Platelet-like particles dynamically stiffen fibrin matrices and improve wound healing outcomes†
Native platelets perform several critical functions within the context of wound healing, including participating in initial hemostasis and interacting with fibrin at the wound site to induce clot retraction. Platelet depletion or dysfunction due to trauma or disease can inhibit robust wound healing responses. There has been a focus recently on developing synthetic, non-immunogenic platelet mimetic technologies for the purpose of augmenting hemostatic responses in cases of deficient native platelet functionality. Here we describe the application of synthetic platelet-like particles (PLPs), capable of recapitulating the deformable platelet body and fibrin specificity found in native platelets, to enhance healing outcomes. We first demonstrate PLPs mimic activated platelet morphology and induce fibrin clot retraction. During clot retraction, native platelets generate forces within a fibrin network to stiffen the fibrin matrix; therefore, we hypothesized that our PLPs will likewise be able to stiffen provisional fibrin matrices. Due to previous studies indicating that increased matrix stiffness is linked to increased cellular migration, we further hypothesize that PLP-mediated fibrin stiffening will enhance cell migration and improve healing outcomes within in vitro and in vivo models of wound healing. PLPs were found to enhance fibroblast migration in in vitro models of early wound healing and enhance healing outcomes in an in vivo murine model of wound healing. These studies demonstrate the utility of PLPs for enhancing wound repair and also provide insight into the role of native platelet-mediated clot retraction in wound healing.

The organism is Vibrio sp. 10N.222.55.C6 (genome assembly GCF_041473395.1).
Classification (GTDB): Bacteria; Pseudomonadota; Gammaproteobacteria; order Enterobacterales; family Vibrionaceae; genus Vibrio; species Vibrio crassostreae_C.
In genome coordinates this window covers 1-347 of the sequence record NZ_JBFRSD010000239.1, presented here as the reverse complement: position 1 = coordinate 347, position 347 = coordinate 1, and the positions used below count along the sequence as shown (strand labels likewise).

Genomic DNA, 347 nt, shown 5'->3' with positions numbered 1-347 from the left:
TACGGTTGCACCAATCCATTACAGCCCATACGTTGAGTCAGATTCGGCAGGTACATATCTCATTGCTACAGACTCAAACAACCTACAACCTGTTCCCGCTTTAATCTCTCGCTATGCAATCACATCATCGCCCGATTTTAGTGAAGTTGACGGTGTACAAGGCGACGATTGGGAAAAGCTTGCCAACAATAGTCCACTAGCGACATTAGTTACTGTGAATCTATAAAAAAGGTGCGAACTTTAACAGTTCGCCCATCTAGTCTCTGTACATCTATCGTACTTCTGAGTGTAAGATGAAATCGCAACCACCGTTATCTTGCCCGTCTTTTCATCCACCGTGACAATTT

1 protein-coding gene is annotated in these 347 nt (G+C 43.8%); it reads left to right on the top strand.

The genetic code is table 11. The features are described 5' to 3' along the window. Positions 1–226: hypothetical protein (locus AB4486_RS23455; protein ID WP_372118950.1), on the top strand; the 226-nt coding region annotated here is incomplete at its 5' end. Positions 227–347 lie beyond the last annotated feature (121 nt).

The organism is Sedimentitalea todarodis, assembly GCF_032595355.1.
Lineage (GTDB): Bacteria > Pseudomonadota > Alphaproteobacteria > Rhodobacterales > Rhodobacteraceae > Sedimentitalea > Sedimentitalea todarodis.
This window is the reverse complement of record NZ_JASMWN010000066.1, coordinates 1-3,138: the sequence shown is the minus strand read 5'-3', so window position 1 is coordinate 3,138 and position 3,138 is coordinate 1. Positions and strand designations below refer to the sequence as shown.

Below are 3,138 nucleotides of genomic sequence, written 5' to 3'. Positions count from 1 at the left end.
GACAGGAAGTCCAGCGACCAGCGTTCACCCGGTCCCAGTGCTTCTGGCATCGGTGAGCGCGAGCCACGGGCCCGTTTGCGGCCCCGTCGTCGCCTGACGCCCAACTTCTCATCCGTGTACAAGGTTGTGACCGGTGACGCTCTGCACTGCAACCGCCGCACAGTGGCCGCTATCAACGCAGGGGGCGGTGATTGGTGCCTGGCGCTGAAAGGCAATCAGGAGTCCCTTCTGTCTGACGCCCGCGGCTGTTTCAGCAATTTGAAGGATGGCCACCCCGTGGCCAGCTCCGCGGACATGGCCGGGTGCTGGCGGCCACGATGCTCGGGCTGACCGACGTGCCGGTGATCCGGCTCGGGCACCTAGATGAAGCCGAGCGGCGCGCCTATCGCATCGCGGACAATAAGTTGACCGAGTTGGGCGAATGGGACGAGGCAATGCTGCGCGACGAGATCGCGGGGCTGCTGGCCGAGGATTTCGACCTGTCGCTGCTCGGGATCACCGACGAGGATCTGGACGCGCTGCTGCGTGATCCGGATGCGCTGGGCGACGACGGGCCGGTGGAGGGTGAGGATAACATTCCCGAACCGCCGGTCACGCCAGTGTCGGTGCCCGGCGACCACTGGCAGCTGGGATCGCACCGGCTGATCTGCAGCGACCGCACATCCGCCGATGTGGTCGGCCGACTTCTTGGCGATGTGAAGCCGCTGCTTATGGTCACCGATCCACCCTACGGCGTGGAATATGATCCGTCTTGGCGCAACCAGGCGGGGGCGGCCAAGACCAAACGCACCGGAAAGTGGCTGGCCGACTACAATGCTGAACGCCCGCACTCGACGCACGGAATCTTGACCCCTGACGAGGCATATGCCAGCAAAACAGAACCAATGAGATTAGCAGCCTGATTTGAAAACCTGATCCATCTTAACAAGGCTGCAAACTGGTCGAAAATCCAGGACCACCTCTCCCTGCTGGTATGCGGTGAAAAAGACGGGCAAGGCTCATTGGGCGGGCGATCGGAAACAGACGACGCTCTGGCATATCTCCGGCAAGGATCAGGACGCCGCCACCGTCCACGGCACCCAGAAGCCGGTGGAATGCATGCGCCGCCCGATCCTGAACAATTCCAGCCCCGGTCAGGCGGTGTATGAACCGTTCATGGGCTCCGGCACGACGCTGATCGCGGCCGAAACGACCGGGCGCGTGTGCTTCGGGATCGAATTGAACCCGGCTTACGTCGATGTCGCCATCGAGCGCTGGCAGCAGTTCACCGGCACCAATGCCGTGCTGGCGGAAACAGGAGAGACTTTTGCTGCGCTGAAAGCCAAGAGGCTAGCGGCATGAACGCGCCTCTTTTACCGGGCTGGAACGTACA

- This article is part of the themed collection: Biomaterials Science Emerging Investigators